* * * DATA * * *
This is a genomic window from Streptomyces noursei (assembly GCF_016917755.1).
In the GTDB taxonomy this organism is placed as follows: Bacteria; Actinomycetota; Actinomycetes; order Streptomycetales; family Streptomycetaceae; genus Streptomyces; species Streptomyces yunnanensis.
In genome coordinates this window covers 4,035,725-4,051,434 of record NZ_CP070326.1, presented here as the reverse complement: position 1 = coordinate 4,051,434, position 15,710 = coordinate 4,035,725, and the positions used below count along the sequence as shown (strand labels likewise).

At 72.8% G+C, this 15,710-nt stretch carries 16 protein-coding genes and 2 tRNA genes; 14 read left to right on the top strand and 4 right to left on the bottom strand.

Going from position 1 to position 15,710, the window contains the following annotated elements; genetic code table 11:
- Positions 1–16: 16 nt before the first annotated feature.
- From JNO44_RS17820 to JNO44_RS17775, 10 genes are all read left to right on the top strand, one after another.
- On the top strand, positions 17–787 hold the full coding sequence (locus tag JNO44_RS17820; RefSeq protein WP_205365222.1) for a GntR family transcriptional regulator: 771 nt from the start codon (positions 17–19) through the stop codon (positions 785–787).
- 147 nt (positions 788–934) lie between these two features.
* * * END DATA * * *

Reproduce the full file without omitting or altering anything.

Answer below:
This is a genomic window from Streptomyces noursei (assembly GCF_016917755.1).
In the GTDB taxonomy this organism is placed as follows: Bacteria; Actinomycetota; Actinomycetes; order Streptomycetales; family Streptomycetaceae; genus Streptomyces; species Streptomyces yunnanensis.
In genome coordinates this window covers 4,035,725-4,051,434 of record NZ_CP070326.1, presented here as the reverse complement: position 1 = coordinate 4,051,434, position 15,710 = coordinate 4,035,725, and the positions used below count along the sequence as shown (strand labels likewise).

At 72.8% G+C, this 15,710-nt stretch carries 16 protein-coding genes and 2 tRNA genes; 14 read left to right on the top strand and 4 right to left on the bottom strand.

Going from position 1 to position 15,710, the window contains the following annotated elements; genetic code table 11:
- Positions 1–16: 16 nt before the first annotated feature.
- From JNO44_RS17820 to JNO44_RS17775, 10 genes are all read left to right on the top strand, one after another.
- On the top strand, positions 17–787 hold the full coding sequence (locus tag JNO44_RS17820; RefSeq protein WP_205365222.1) for a GntR family transcriptional regulator: 771 nt from the start codon (positions 17–19) through the stop codon (positions 785–787).
- 147 nt (positions 788–934) lie between these two features.